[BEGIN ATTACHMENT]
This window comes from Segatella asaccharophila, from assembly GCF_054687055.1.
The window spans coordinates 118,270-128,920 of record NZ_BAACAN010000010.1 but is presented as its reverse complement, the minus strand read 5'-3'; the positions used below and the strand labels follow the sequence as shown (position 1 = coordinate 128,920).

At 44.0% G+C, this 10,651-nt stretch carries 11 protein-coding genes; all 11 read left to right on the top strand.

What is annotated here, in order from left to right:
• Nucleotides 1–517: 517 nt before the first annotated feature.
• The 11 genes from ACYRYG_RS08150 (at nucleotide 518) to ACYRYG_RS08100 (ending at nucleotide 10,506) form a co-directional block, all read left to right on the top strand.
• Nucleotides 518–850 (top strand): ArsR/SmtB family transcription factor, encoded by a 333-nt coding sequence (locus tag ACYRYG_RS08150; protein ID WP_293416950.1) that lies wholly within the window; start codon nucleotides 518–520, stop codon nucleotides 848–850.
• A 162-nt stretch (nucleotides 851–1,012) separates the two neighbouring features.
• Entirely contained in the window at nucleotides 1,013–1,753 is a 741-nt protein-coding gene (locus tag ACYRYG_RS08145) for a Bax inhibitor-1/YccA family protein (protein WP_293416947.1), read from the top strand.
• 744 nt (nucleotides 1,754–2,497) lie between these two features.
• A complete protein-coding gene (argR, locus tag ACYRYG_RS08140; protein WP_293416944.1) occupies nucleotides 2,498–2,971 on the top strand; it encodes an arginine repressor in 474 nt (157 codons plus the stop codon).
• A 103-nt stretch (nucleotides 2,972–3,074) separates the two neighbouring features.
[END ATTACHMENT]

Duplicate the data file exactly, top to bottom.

This window comes from Segatella asaccharophila, from assembly GCF_054687055.1.
The window spans coordinates 118,270-128,920 of record NZ_BAACAN010000010.1 but is presented as its reverse complement, the minus strand read 5'-3'; the positions used below and the strand labels follow the sequence as shown (position 1 = coordinate 128,920).

At 44.0% G+C, this 10,651-nt stretch carries 11 protein-coding genes; all 11 read left to right on the top strand.

What is annotated here, in order from left to right:
• Nucleotides 1–517: 517 nt before the first annotated feature.
• The 11 genes from ACYRYG_RS08150 (at nucleotide 518) to ACYRYG_RS08100 (ending at nucleotide 10,506) form a co-directional block, all read left to right on the top strand.
• Nucleotides 518–850 (top strand): ArsR/SmtB family transcription factor, encoded by a 333-nt coding sequence (locus tag ACYRYG_RS08150; protein ID WP_293416950.1) that lies wholly within the window; start codon nucleotides 518–520, stop codon nucleotides 848–850.
• A 162-nt stretch (nucleotides 851–1,012) separates the two neighbouring features.
• Entirely contained in the window at nucleotides 1,013–1,753 is a 741-nt protein-coding gene (locus tag ACYRYG_RS08145) for a Bax inhibitor-1/YccA family protein (protein WP_293416947.1), read from the top strand.
• 744 nt (nucleotides 1,754–2,497) lie between these two features.
• A complete protein-coding gene (argR, locus tag ACYRYG_RS08140; protein WP_293416944.1) occupies nucleotides 2,498–2,971 on the top strand; it encodes an arginine repressor in 474 nt (157 codons plus the stop codon).
• A 103-nt stretch (nucleotides 2,972–3,074) separates the two neighbouring features.